I’m an open book. Anyone who’s talked to me for a few minutes and asked a simple question such as “How’s your family?” can attest to my candidness on most any topic. In retrospect, this openness likely began as a tool to disarm people and - if I was really lucky - even make them laugh.
Have you ever experienced a moment that changed everything for you? A moment that you can look at - and without a doubt - say your life hasn’t been the same since?
Maybe it was moving to a new city or school. Maybe it was a new friend entering your life or an old friend exiting. Maybe it was a beautiful marriage or the birth of your first child ... or a painful divorce or child turning away from you.
Maybe your “That Changed Everything” moment had nothing to do with the things of Earth - instead it took place due to a spiritual experience with God in which you KNEW that your faith was real.
Take a few seconds to look at the palms of your hands.
You likely noticed one thing above all else: lines. Lots and lots of lines. Some deep, some traceable, some barely noticeable...these pathways serve as unique identifiers for every person. Known as palmar flexion creases, the lines on our palms are actually there so we can open, close, and stretch our hands. Indeed, we are wonderfully made.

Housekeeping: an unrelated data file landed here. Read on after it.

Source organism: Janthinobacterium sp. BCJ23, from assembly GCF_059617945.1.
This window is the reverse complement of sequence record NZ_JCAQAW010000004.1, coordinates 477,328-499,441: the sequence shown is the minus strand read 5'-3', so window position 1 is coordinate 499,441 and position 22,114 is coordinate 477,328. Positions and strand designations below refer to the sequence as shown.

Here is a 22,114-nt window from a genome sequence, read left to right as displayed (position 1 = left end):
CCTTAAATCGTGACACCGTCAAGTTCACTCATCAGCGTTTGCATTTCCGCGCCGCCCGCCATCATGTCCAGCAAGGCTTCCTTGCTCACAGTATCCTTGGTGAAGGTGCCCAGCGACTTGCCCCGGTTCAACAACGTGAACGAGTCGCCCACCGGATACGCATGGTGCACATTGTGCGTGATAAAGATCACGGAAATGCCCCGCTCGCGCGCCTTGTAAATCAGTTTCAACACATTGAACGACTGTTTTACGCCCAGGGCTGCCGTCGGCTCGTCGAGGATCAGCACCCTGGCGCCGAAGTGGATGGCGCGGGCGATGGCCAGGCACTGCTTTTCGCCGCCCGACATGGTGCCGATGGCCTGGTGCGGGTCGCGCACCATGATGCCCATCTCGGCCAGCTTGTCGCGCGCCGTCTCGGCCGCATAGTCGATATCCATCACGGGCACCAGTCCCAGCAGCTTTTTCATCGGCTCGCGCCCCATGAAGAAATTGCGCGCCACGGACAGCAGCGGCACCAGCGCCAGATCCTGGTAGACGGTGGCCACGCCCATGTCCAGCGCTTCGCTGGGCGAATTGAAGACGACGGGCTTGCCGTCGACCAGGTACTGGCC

As for why the song seemed odd to me as a child: I had never really thought of prayer being something that happens outside of traditional worship settings or beside a bed at night. To hear this mainstream entertainment superstar talking about prayer being something we need to do every day just to “make it” was kind of mind blowing.
Being a Christian is easier said than done. We deal with devastating setbacks followed by incredible opportunities, the death of loved ones followed by the birth of new loved ones, situations we can’t control followed by moments of knowing exactly how to help, and seasons of isolation followed by times of fruitfulness and friendship.
“Seems like you need a clearer vision of what you’re doing after college. Try coming up with a five-year plan.” Those were the words of an academic advisor at Auburn University after listening to me propose careers such as reporting the news, researching media effects, writing for the then-popular King of the Hill television show, and of course, touring in a rock band.